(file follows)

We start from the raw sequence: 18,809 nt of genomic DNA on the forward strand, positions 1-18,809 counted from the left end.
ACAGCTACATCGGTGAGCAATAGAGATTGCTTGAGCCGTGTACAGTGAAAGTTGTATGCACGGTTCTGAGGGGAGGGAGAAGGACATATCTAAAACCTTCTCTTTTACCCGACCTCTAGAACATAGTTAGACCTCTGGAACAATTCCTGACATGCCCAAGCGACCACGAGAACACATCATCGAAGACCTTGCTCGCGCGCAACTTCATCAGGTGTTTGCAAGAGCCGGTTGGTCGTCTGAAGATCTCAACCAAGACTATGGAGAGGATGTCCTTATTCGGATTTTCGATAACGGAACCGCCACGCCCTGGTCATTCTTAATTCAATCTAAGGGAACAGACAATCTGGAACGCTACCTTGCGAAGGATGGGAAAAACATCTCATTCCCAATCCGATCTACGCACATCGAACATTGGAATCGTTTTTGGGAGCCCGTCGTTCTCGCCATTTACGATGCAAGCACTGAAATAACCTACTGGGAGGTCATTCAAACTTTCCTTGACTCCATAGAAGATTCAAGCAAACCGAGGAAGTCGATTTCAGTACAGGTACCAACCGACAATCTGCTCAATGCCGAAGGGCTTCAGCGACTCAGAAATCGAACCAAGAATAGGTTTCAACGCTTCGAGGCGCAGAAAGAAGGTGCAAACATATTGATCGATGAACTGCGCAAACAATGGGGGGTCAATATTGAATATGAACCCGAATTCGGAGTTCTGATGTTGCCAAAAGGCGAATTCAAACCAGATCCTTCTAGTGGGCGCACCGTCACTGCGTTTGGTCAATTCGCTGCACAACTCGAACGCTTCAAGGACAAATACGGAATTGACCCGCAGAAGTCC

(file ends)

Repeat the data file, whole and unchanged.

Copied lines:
We start from the raw sequence: 18,809 nt of genomic DNA on the forward strand, positions 1-18,809 counted from the left end.
ACAGCTACATCGGTGAGCAATAGAGATTGCTTGAGCCGTGTACAGTGAAAGTTGTATGCACGGTTCTGAGGGGAGGGAGAAGGACATATCTAAAACCTTCTCTTTTACCCGACCTCTAGAACATAGTTAGACCTCTGGAACAATTCCTGACATGCCCAAGCGACCACGAGAACACATCATCGAAGACCTTGCTCGCGCGCAACTTCATCAGGTGTTTGCAAGAGCCGGTTGGTCGTCTGAAGATCTCAACCAAGACTATGGAGAGGATGTCCTTATTCGGATTTTCGATAACGGAACCGCCACGCCCTGGTCATTCTTAATTCAATCTAAGGGAACAGACAATCTGGAACGCTACCTTGCGAAGGATGGGAAAAACATCTCATTCCCAATCCGATCTACGCACATCGAACATTGGAATCGTTTTTGGGAGCCCGTCGTTCTCGCCATTTACGATGCAAGCACTGAAATAACCTACTGGGAGGTCATTCAAACTTTCCTTGACTCCATAGAAGATTCAAGCAAACCGAGGAAGTCGATTTCAGTACAGGTACCAACCGACAATCTGCTCAATGCCGAAGGGCTTCAGCGACTCAGAAATCGAACCAAGAATAGGTTTCAACGCTTCGAGGCGCAGAAAGAAGGTGCAAACATATTGATCGATGAACTGCGCAAACAATGGGGGGTCAATATTGAATATGAACCCGAATTCGGAGTTCTGATGTTGCCAAAAGGCGAATTCAAACCAGATCCTTCTAGTGGGCGCACCGTCACTGCGTTTGGTCAATTCGCTGCACAACTCGAACGCTTCAAGGACAAATACGGAATTGACCCGCAGAAGTCC